Ware reaches to grab a few carts that have been left just feet away from the corral. Feeling guilty that I've abandoned a shopping cart or two in the past, I sheepishly ask Ware what he thinks about the customers who do so. I'm expecting his charming disposition to crack and become littered with trash talk, but I'm wrong. “People who shop here? They get treated with no respect,” says Ware. “There aren't enough cashiers. We have 18 stalls but only keep four or six open. So the lines are long.” Ware continues: “We only have one working handicapped cart. Yesterday, a lady had to wait an hour because someone else was using it.” In an era of anonymous big box stores, Ware's genuine compassion for Walmart's customers is refreshing. He should be the store manager.
That might seem an odd suggestion given that Ware is leading the protests against Walmart management. But Ware retains a positive vision for the company for which he works. “Walmart could be great,” he says, “if they paid living wage and served community better. It would be beautiful. It would be like the Disneyland of retail.” Ware puts his hands in the air and does a falsetto song and dance of happy customers, turning his 5'8” lanky frame into something fitting a Disney cartoon.
But as cheerful as Ware is, even Disney movies have villains. Does Ware think the top executives at Walmart are evil? “It depends on how you define evil,” Ware says. “Some people look at evil as murderers and killers. I think of evil as doing harm toward others and knowing that you're doing it.” Do the executives know they're harming their workers? They must, says Ware. “It doesn't take a wizard to figure out their associates are in poverty.”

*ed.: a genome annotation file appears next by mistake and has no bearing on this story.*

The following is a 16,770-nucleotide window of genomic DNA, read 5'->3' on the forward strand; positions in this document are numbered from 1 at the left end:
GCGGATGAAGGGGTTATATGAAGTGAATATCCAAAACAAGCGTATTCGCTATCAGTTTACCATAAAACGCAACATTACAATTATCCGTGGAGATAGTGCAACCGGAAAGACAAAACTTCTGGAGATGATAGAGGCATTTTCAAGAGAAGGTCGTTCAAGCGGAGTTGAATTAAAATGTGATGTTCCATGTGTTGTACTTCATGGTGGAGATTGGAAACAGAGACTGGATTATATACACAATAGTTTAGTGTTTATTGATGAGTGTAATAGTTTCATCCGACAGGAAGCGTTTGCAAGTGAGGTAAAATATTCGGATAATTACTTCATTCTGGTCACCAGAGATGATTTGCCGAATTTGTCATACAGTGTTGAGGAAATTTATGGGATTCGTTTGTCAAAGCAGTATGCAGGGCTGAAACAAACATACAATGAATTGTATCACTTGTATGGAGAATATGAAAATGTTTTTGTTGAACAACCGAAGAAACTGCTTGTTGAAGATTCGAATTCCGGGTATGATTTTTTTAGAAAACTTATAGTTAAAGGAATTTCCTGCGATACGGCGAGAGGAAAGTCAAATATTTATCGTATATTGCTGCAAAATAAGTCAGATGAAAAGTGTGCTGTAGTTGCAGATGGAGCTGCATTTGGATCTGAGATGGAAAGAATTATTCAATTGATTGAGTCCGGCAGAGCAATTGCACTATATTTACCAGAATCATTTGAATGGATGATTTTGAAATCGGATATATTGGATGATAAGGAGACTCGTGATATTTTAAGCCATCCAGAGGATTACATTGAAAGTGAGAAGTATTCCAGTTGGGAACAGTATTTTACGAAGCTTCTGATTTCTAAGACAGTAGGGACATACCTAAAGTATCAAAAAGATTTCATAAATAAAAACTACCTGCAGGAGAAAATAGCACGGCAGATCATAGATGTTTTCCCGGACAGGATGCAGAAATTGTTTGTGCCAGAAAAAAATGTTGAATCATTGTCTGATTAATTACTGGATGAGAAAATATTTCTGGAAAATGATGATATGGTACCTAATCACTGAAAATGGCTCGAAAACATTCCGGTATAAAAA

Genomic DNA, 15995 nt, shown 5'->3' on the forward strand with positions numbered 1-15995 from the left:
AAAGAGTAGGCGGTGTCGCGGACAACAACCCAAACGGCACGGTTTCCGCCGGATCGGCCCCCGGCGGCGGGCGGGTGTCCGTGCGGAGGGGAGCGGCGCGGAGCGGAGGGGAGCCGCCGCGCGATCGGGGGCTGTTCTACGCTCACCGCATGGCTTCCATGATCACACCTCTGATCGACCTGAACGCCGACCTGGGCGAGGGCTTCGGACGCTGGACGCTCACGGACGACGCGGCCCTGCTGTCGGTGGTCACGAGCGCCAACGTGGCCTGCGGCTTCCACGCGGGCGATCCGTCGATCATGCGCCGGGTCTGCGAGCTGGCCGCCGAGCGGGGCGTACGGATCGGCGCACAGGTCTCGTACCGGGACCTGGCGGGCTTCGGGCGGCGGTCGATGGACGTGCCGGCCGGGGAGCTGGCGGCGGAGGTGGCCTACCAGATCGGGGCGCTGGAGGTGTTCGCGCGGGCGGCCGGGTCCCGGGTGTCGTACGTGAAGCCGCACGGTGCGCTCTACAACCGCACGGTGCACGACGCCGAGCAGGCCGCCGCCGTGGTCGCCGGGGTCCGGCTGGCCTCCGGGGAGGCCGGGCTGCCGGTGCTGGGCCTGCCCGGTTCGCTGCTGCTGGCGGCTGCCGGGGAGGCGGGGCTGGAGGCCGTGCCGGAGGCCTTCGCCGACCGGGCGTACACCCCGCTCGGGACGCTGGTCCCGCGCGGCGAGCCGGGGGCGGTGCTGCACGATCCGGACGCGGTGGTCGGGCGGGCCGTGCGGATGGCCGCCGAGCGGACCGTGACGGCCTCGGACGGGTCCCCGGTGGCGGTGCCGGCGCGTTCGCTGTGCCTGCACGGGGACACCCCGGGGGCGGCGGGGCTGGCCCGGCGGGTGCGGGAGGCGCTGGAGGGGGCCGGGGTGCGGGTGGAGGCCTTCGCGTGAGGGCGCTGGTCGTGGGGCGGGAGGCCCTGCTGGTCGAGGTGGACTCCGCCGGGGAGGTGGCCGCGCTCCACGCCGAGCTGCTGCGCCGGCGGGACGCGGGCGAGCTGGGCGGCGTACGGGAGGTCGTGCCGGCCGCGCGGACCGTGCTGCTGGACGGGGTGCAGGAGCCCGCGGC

I decide to leave before I get Ware fired, although he doesn't seem scared. “It's all gravy,” Ware says as he shows me a green “RESPECT” bracelet that he constantly wears around his wrist as a member of the Our Walmart campaign.
Less than a month after our interview, Ware was indeed fired. Since then he’s been struggling to find work, getting by “by the grace of God, a strike fund, handouts, and little jobs here and there.” And still staying engaged in the fight to make Walmart work for its workers and our nation’s economy. In November, the National Labor Relations Board found that Walmart had violated the rights of over 117 workers who protested during the Black Friday “shopping holiday” last year, many of whom were fired for speaking up for better wages and working conditions. Maybe Dom will be similarly vindicated someday. In the meantime, as Dom struggles to make ends meet without a job, his fellow Walmart workers still struggle as well. Recently, management at a Walmart in Central Ohio put out boxes seeking food donations “so Associates in Need can enjoy Thanksgiving Dinner.” Christmas isn't looking any more promising for Walmart associates.
Dom hasn’t lost his faith or the scorpion that hangs around his neck. What’s it symbolize? “Strength and passion,” Ware says. “And sexiness.” A broad smile flashes across Ware's face. “You know I got my sexiness going on!” If only the notion of paying workers a fair day’s wage for a hard day’s work were as sexy as Dominic Ware.